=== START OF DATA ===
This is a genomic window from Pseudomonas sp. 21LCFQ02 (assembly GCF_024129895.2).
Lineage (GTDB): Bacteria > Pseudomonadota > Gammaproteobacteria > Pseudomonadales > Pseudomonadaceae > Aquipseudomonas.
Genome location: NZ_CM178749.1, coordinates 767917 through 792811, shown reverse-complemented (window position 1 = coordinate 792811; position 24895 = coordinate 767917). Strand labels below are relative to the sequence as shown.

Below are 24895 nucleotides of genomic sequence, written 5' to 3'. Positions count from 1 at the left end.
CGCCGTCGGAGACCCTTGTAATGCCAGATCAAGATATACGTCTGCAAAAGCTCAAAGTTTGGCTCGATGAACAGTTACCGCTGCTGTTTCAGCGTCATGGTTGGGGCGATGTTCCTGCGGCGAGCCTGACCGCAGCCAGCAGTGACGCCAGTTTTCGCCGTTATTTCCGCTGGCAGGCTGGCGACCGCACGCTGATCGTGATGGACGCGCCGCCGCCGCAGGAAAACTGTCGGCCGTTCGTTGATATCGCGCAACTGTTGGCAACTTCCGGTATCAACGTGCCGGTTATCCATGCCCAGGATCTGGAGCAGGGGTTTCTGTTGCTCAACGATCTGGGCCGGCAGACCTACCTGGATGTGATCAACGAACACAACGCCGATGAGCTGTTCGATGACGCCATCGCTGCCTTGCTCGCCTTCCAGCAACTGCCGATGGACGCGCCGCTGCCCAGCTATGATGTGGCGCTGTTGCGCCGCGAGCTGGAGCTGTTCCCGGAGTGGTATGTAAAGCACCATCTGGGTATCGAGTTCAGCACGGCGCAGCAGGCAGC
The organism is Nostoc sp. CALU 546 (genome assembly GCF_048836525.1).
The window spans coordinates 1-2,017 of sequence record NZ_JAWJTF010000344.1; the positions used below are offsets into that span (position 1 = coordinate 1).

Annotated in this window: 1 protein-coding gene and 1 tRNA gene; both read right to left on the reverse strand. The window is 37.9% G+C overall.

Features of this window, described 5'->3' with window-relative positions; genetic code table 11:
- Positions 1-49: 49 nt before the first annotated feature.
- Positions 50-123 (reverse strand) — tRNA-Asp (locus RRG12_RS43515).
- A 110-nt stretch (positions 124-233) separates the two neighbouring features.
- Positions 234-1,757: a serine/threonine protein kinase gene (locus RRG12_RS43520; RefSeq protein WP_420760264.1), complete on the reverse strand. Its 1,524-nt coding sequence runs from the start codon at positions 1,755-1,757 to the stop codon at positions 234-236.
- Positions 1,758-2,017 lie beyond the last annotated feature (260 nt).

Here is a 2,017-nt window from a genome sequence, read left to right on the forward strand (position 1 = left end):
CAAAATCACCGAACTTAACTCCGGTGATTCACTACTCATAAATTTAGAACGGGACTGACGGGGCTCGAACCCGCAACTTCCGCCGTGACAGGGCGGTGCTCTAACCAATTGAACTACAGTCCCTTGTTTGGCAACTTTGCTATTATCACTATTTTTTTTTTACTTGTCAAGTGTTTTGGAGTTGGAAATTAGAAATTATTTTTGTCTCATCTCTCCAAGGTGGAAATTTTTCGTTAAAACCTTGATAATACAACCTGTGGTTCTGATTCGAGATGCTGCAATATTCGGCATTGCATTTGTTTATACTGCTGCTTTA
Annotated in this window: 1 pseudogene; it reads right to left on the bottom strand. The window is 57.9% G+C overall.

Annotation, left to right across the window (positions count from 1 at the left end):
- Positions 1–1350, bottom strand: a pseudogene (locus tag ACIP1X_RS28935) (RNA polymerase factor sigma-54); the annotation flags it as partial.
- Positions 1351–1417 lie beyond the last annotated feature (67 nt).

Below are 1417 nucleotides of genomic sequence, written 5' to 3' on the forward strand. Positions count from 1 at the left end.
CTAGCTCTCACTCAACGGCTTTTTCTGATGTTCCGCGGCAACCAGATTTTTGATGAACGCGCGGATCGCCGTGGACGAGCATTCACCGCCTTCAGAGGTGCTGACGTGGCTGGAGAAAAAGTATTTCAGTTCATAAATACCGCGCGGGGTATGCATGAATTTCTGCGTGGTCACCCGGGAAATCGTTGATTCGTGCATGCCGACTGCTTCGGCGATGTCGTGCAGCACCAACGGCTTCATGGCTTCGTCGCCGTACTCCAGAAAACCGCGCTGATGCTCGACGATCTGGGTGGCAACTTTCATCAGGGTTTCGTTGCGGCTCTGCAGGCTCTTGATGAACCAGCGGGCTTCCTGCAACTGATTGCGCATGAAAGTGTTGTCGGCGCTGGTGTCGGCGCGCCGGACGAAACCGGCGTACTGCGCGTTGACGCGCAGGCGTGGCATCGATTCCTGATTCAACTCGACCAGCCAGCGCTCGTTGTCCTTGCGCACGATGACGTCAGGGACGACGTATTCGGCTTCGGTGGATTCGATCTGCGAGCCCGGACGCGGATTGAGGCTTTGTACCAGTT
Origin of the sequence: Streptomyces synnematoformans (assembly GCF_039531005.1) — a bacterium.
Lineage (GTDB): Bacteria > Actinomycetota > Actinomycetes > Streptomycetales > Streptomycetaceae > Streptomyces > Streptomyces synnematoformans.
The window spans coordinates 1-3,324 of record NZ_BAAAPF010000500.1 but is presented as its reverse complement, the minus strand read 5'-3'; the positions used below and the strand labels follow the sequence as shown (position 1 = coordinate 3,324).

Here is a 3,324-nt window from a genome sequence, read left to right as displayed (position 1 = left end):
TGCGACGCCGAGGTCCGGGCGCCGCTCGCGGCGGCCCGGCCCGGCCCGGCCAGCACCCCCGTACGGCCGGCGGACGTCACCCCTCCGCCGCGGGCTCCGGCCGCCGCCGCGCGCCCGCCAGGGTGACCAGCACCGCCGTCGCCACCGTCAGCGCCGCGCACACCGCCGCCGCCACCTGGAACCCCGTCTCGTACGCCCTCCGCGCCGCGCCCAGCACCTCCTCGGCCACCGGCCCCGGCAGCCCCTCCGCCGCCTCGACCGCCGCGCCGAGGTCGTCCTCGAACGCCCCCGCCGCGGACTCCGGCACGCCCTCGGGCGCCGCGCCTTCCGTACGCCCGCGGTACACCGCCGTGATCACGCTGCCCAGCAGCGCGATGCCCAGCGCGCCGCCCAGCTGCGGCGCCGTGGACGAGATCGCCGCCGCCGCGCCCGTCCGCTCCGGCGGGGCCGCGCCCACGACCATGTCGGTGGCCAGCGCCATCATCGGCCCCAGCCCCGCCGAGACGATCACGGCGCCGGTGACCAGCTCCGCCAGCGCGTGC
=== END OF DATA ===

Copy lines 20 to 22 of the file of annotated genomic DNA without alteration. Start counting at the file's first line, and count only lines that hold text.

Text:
- Positions 1351–1417 lie beyond the last annotated feature (67 nt).

Below are 1417 nucleotides of genomic sequence, written 5' to 3' on the forward strand. Positions count from 1 at the left end.
CTAGCTCTCACTCAACGGCTTTTTCTGATGTTCCGCGGCAACCAGATTTTTGATGAACGCGCGGATCGCCGTGGACGAGCATTCACCGCCTTCAGAGGTGCTGACGTGGCTGGAGAAAAAGTATTTCAGTTCATAAATACCGCGCGGGGTATGCATGAATTTCTGCGTGGTCACCCGGGAAATCGTTGATTCGTGCATGCCGACTGCTTCGGCGATGTCGTGCAGCACCAACGGCTTCATGGCTTCGTCGCCGTACTCCAGAAAACCGCGCTGATGCTCGACGATCTGGGTGGCAACTTTCATCAGGGTTTCGTTGCGGCTCTGCAGGCTCTTGATGAACCAGCGGGCTTCCTGCAACTGATTGCGCATGAAAGTGTTGTCGGCGCTGGTGTCGGCGCGCCGGACGAAACCGGCGTACTGCGCGTTGACGCGCAGGCGTGGCATCGATTCCTGATTCAACTCGACCAGCCAGCGCTCGTTGTCCTTGCGCACGATGACGTCAGGGACGACGTATTCGGCTTCGGTGGATTCGATCTGCGAGCCCGGACGCGGATTGAGGCTTTGTACCAGTT